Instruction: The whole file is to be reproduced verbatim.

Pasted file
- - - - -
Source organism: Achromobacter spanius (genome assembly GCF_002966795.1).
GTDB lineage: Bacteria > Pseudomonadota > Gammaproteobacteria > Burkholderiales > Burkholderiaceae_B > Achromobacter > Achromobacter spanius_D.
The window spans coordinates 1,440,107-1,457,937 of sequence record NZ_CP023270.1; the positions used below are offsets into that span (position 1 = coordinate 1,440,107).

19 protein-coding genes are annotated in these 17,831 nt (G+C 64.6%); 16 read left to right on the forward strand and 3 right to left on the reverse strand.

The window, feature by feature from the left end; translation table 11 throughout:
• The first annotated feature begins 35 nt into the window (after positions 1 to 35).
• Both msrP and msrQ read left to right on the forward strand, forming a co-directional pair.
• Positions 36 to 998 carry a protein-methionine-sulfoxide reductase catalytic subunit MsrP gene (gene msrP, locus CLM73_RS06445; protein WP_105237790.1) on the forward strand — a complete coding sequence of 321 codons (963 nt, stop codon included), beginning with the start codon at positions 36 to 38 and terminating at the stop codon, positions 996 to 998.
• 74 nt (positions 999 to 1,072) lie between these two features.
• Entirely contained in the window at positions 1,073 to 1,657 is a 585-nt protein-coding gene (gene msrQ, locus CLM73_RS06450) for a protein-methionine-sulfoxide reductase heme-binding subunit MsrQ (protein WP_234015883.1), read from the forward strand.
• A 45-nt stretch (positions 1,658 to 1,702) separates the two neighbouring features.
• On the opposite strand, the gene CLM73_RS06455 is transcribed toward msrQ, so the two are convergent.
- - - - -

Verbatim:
Source organism: Achromobacter spanius (genome assembly GCF_002966795.1).
GTDB lineage: Bacteria > Pseudomonadota > Gammaproteobacteria > Burkholderiales > Burkholderiaceae_B > Achromobacter > Achromobacter spanius_D.
The window spans coordinates 1,440,107-1,457,937 of sequence record NZ_CP023270.1; the positions used below are offsets into that span (position 1 = coordinate 1,440,107).

19 protein-coding genes are annotated in these 17,831 nt (G+C 64.6%); 16 read left to right on the forward strand and 3 right to left on the reverse strand.

The window, feature by feature from the left end; translation table 11 throughout:
• The first annotated feature begins 35 nt into the window (after positions 1 to 35).
• Both msrP and msrQ read left to right on the forward strand, forming a co-directional pair.
• Positions 36 to 998 carry a protein-methionine-sulfoxide reductase catalytic subunit MsrP gene (gene msrP, locus CLM73_RS06445; protein WP_105237790.1) on the forward strand — a complete coding sequence of 321 codons (963 nt, stop codon included), beginning with the start codon at positions 36 to 38 and terminating at the stop codon, positions 996 to 998.
• 74 nt (positions 999 to 1,072) lie between these two features.
• Entirely contained in the window at positions 1,073 to 1,657 is a 585-nt protein-coding gene (gene msrQ, locus CLM73_RS06450) for a protein-methionine-sulfoxide reductase heme-binding subunit MsrQ (protein WP_234015883.1), read from the forward strand.
• A 45-nt stretch (positions 1,658 to 1,702) separates the two neighbouring features.
• On the opposite strand, the gene CLM73_RS06455 is transcribed toward msrQ, so the two are convergent.